If a buyer finds and is able to buy their dream house, it is ALWAYS a good deal
I am with Kenneth J. Jones A deal is better than no deal.
This statement comes from someone who is insecure and or ignorant about their proffession.
Was like that before I started in real estate - order taking agents every where - at that time in 2005-2007 my area had over 4000 active agents registered and active in the MLS. Today we have less than 1600 - we're a mostly 20 square mile market!
I wish that were the case in my market. It has not happened in years.
Negotiating to win is the name of the game. Sometimes just landing a home regardless of a "good deal" is sometimes the winning objective.
Emily Wojtowicz - I believe, like many of us, this is a strong seller's market. So the answer to first part is - YES.
I always tell my buyers - my job it to get you a GOOD HOME at GOOD PRICE. Now if the home is not good, what do we do with a bargain price?
It's called Extreme Home Buying. Leading up to the fall of 2007, it got totally nutty - sometimes with 50 offers on a single house!
I am always aware of the deal the buyer is getting and even if it is a seller's market a buyer can still come out feelign like they did good.
There is no "just" about it. That is selling all real estate agents short.
We've experienced a sellers market for several years..prices keep going up..if your buyer wants to purchase which would be the right thing to do. I agree with Jeff Dowler CRS "if you get them the home they want, with terms and conditions they are pleased with, and you work through any appraisal and inspection issues if needed, then I'd say that's a deal!"
That held pretty true here during our oil boom.
this is where relationship selling and buying come into play. developing relationships with agents and trust will get your selected, even sometimes above others.. there are a few tricks also..lets say my buyer is qualified, very qualified. i might suggest (i have done it as a buyer myself) say a portion upon acceptance will pass thru of the earnest money deposit. say 1% or 5000. this tells the seller im serious. this is not contingent upon anything but delivering the house as is. if something goes wrong i fix it, the only gthing that can mess it up is not closing period. then i get my money back, if they refuse, i can file against them and win. lets say they decide not to sell period.. i cant make them but i want my $ back. they do or i hold them liable. sounds complicated but the last thing a seller wants is it to go back on market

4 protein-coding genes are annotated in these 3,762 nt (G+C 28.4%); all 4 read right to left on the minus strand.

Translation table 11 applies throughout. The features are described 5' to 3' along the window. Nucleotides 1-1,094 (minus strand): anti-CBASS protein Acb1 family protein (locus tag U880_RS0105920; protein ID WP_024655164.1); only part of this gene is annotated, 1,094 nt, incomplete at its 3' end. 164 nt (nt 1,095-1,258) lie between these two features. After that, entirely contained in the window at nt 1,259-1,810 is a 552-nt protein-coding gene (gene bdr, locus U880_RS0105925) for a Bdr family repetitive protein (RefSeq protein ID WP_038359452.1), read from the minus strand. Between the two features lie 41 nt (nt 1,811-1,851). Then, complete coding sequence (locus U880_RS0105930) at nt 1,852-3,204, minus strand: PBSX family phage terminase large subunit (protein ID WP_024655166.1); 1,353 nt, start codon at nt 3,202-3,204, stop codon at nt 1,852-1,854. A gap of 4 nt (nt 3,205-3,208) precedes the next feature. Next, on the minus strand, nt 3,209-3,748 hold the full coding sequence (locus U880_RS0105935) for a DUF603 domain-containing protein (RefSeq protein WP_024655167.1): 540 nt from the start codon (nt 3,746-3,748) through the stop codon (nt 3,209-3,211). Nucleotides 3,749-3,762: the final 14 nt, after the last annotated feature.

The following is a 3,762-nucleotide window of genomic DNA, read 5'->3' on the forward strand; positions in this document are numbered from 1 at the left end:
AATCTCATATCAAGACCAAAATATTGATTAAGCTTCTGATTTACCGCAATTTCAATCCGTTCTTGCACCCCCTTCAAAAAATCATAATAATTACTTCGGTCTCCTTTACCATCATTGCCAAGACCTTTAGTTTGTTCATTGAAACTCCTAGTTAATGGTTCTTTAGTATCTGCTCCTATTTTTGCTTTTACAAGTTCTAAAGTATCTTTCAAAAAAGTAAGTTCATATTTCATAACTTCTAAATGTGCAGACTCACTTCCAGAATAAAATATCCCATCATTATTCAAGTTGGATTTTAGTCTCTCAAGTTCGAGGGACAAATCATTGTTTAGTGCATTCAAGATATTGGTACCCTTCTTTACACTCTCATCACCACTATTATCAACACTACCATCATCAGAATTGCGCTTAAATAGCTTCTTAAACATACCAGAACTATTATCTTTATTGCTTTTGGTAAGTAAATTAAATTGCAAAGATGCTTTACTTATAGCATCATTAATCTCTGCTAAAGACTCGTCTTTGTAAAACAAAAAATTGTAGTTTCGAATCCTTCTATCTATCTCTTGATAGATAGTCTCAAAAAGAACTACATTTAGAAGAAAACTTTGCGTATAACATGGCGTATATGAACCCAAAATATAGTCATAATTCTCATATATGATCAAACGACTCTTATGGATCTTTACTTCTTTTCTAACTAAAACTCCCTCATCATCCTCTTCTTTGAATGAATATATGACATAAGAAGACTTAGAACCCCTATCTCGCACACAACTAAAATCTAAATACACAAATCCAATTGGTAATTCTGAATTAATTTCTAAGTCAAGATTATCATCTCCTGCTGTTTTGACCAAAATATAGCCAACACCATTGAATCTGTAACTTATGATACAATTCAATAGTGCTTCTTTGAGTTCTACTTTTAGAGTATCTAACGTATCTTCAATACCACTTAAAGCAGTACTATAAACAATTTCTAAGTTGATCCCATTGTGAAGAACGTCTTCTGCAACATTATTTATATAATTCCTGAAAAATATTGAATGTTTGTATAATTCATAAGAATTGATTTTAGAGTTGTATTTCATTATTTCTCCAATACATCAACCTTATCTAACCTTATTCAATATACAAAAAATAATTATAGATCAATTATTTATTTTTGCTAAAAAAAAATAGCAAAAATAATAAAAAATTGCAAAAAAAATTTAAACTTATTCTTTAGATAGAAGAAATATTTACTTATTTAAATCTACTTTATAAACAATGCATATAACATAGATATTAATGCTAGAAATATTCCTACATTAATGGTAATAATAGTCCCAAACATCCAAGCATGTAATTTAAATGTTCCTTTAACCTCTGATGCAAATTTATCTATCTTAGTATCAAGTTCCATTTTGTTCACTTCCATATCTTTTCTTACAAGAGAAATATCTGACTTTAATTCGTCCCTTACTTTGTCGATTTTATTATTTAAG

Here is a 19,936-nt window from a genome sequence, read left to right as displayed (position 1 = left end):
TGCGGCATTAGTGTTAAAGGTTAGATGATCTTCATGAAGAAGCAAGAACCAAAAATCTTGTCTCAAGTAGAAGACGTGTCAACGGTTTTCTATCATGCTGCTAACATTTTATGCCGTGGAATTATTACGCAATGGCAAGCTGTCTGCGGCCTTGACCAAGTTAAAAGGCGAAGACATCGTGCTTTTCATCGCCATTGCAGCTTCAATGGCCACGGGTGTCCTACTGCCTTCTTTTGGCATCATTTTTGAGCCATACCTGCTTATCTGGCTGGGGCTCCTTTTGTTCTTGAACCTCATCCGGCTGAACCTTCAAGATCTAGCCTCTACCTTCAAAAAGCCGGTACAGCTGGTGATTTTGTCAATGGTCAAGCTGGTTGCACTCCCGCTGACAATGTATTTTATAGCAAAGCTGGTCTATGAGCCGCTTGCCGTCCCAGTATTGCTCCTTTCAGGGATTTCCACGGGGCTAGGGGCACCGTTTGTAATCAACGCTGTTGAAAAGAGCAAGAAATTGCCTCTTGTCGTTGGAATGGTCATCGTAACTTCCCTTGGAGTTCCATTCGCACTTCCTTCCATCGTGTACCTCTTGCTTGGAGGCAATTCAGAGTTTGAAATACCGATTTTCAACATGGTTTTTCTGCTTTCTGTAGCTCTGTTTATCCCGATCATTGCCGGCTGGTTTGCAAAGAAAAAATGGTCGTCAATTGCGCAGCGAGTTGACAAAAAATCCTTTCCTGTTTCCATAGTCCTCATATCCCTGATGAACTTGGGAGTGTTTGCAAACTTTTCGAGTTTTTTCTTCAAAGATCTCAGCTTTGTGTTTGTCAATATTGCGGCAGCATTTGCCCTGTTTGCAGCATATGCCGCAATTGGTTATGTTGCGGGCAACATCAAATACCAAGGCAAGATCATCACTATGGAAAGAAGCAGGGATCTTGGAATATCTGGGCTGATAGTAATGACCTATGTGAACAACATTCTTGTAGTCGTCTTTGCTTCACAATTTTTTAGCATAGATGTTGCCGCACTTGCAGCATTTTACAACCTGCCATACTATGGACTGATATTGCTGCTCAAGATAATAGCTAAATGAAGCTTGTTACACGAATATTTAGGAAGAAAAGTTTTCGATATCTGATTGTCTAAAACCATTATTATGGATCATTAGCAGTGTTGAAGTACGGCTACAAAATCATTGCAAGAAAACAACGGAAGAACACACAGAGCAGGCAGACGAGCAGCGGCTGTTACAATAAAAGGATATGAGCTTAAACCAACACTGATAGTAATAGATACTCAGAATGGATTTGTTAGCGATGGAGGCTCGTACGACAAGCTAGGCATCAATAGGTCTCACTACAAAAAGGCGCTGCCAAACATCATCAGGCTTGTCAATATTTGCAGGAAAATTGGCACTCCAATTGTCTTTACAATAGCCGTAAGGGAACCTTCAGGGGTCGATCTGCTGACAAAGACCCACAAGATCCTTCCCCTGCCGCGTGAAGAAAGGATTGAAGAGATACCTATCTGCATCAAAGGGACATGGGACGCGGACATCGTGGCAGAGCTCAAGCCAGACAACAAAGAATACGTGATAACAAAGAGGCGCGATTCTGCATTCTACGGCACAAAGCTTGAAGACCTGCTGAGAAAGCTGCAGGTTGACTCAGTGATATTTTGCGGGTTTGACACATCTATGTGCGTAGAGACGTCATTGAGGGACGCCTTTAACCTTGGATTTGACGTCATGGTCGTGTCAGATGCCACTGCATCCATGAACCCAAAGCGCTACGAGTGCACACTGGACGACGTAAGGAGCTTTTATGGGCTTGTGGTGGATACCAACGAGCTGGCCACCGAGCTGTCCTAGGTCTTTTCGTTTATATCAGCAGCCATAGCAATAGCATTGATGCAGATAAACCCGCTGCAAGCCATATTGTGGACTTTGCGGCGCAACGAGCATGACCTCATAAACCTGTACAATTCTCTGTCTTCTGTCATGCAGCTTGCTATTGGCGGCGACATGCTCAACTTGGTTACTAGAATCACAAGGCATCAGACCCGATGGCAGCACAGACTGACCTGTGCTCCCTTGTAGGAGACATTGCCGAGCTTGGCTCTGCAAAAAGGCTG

In a strong seller's market I have seen buyers write an offer before the ink was dry on the listing agreement. They would buy almost anything just to have a roof over their heads.
Everything for the most part is seasonal which comes with its own dynamics. We call it going with the flow. In business, success is kept track by results
Emily - Sounds like 2006 all over again, and I can hardly believe it. However, I would never sell myself short by saying I just get them a house.
It's absolutely true. Some markets aren't meant 'for deals' if it's too fast. I agree that just getting one makes you a winner.
Welcome to the spring market - how will you compete?
I think it's a mistake that buyer directed agents often make - always trying to get their client a deal. Most of the time with that attitude it's no deal.
All very true statements made by you. We are in a very extreme Sellers' Market in San Diego County, and yes, we do see many buyers willing to make up shortfalls in appraisals with cash.
What Thomas J. Nelson, Realtor said! There are no deals in a seller's market, even the homes that need lots of work are going for close to retail.
I keep wishing for a Sellers market, with plenty of my own homes to sell, but we are still not seeing it here.
Emily Wojtowicz This is statement is based on an agent's benefit and not the benefit of the client.
Boom of the early to mid 2000's. Multiple offers on anything and everything. Prices were skyrocketing. That market crashed in 2006-2007. My markets in Tallahassee and Ocala have been Buyer's markets ever since.
I don't like the sentence "just get them a house". I would rent until the next crash comes; then pick up a deal.
Our market here in Fort Wayne is the same. Low inventory are driving prices up and there are plenty of multiple offer situations. I always tell my buyers that in today's market they are going to get a FAIR deal, not a great one. 9 out of 10 understand this upfront, the other 1 learns it after losing out.
Absolutely. I say it all the time - sometimes the BEST deal is just getting the house you want. It is NOT always about price.
Regardless of the market conditions, there are nuances that help buyers and sellers win. The nuances can vary by location, by client, by property and other factors. My goal is to find the right match and to be able to successfully close the transaction.
The seller is in the drivers seat when it comes to offers since inventory is low. Your job as buyer agent is for the seller to accept offer for the buyer.